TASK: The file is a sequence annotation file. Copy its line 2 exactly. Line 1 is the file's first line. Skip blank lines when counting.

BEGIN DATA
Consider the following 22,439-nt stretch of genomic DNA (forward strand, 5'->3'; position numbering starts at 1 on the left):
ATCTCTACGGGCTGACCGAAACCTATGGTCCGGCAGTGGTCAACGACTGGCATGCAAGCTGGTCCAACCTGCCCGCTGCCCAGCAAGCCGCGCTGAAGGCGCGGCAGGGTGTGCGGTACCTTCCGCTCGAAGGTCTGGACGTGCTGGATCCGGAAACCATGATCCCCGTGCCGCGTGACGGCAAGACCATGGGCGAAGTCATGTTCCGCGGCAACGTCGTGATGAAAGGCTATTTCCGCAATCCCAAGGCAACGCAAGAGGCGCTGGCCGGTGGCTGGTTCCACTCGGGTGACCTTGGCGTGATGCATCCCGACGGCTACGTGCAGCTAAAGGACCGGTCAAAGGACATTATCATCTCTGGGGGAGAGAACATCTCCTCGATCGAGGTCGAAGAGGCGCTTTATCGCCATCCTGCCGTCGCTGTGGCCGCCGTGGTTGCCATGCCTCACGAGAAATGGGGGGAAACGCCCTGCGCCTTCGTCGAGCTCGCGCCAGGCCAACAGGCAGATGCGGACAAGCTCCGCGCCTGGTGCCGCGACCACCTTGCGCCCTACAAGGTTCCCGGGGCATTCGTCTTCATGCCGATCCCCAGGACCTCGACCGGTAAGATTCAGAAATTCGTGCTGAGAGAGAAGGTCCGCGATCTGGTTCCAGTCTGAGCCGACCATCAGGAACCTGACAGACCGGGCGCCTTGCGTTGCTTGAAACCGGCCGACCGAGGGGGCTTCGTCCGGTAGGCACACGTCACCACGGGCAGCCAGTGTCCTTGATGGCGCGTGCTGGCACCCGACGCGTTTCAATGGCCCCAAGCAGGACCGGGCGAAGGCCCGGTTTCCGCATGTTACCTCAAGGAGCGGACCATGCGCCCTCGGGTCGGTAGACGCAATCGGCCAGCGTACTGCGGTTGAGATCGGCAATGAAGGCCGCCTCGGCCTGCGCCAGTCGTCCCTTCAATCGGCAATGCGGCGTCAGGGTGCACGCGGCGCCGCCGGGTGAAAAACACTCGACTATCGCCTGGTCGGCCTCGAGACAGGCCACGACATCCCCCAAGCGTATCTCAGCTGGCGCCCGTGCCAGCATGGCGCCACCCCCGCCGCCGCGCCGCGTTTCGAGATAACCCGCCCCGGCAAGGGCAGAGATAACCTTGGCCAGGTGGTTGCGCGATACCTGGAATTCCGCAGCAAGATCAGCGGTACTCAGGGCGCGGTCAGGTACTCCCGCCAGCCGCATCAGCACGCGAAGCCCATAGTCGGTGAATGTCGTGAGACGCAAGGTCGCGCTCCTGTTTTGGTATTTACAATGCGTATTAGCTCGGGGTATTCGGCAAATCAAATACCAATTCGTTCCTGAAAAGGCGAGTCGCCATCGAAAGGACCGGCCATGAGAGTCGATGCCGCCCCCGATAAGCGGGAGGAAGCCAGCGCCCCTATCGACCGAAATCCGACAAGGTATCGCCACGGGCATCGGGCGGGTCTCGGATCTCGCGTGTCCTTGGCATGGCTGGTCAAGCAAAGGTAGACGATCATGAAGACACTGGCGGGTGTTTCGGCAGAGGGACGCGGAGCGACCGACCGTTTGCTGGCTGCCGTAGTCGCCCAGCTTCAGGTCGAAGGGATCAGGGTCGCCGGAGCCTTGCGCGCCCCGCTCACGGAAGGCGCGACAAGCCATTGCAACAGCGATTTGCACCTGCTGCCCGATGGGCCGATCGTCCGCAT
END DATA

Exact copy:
ATCTCTACGGGCTGACCGAAACCTATGGTCCGGCAGTGGTCAACGACTGGCATGCAAGCTGGTCCAACCTGCCCGCTGCCCAGCAAGCCGCGCTGAAGGCGCGGCAGGGTGTGCGGTACCTTCCGCTCGAAGGTCTGGACGTGCTGGATCCGGAAACCATGATCCCCGTGCCGCGTGACGGCAAGACCATGGGCGAAGTCATGTTCCGCGGCAACGTCGTGATGAAAGGCTATTTCCGCAATCCCAAGGCAACGCAAGAGGCGCTGGCCGGTGGCTGGTTCCACTCGGGTGACCTTGGCGTGATGCATCCCGACGGCTACGTGCAGCTAAAGGACCGGTCAAAGGACATTATCATCTCTGGGGGAGAGAACATCTCCTCGATCGAGGTCGAAGAGGCGCTTTATCGCCATCCTGCCGTCGCTGTGGCCGCCGTGGTTGCCATGCCTCACGAGAAATGGGGGGAAACGCCCTGCGCCTTCGTCGAGCTCGCGCCAGGCCAACAGGCAGATGCGGACAAGCTCCGCGCCTGGTGCCGCGACCACCTTGCGCCCTACAAGGTTCCCGGGGCATTCGTCTTCATGCCGATCCCCAGGACCTCGACCGGTAAGATTCAGAAATTCGTGCTGAGAGAGAAGGTCCGCGATCTGGTTCCAGTCTGAGCCGACCATCAGGAACCTGACAGACCGGGCGCCTTGCGTTGCTTGAAACCGGCCGACCGAGGGGGCTTCGTCCGGTAGGCACACGTCACCACGGGCAGCCAGTGTCCTTGATGGCGCGTGCTGGCACCCGACGCGTTTCAATGGCCCCAAGCAGGACCGGGCGAAGGCCCGGTTTCCGCATGTTACCTCAAGGAGCGGACCATGCGCCCTCGGGTCGGTAGACGCAATCGGCCAGCGTACTGCGGTTGAGATCGGCAATGAAGGCCGCCTCGGCCTGCGCCAGTCGTCCCTTCAATCGGCAATGCGGCGTCAGGGTGCACGCGGCGCCGCCGGGTGAAAAACACTCGACTATCGCCTGGTCGGCCTCGAGACAGGCCACGACATCCCCCAAGCGTATCTCAGCTGGCGCCCGTGCCAGCATGGCGCCACCCCCGCCGCCGCGCCGCGTTTCGAGATAACCCGCCCCGGCAAGGGCAGAGATAACCTTGGCCAGGTGGTTGCGCGATACCTGGAATTCCGCAGCAAGATCAGCGGTACTCAGGGCGCGGTCAGGTACTCCCGCCAGCCGCATCAGCACGCGAAGCCCATAGTCGGTGAATGTCGTGAGACGCAAGGTCGCGCTCCTGTTTTGGTATTTACAATGCGTATTAGCTCGGGGTATTCGGCAAATCAAATACCAATTCGTTCCTGAAAAGGCGAGTCGCCATCGAAAGGACCGGCCATGAGAGTCGATGCCGCCCCCGATAAGCGGGAGGAAGCCAGCGCCCCTATCGACCGAAATCCGACAAGGTATCGCCACGGGCATCGGGCGGGTCTCGGATCTCGCGTGTCCTTGGCATGGCTGGTCAAGCAAAGGTAGACGATCATGAAGACACTGGCGGGTGTTTCGGCAGAGGGACGCGGAGCGACCGACCGTTTGCTGGCTGCCGTAGTCGCCCAGCTTCAGGTCGAAGGGATCAGGGTCGCCGGAGCCTTGCGCGCCCCGCTCACGGAAGGCGCGACAAGCCATTGCAACAGCGATTTGCACCTGCTGCCCGATGGGCCGATCGTCCGCAT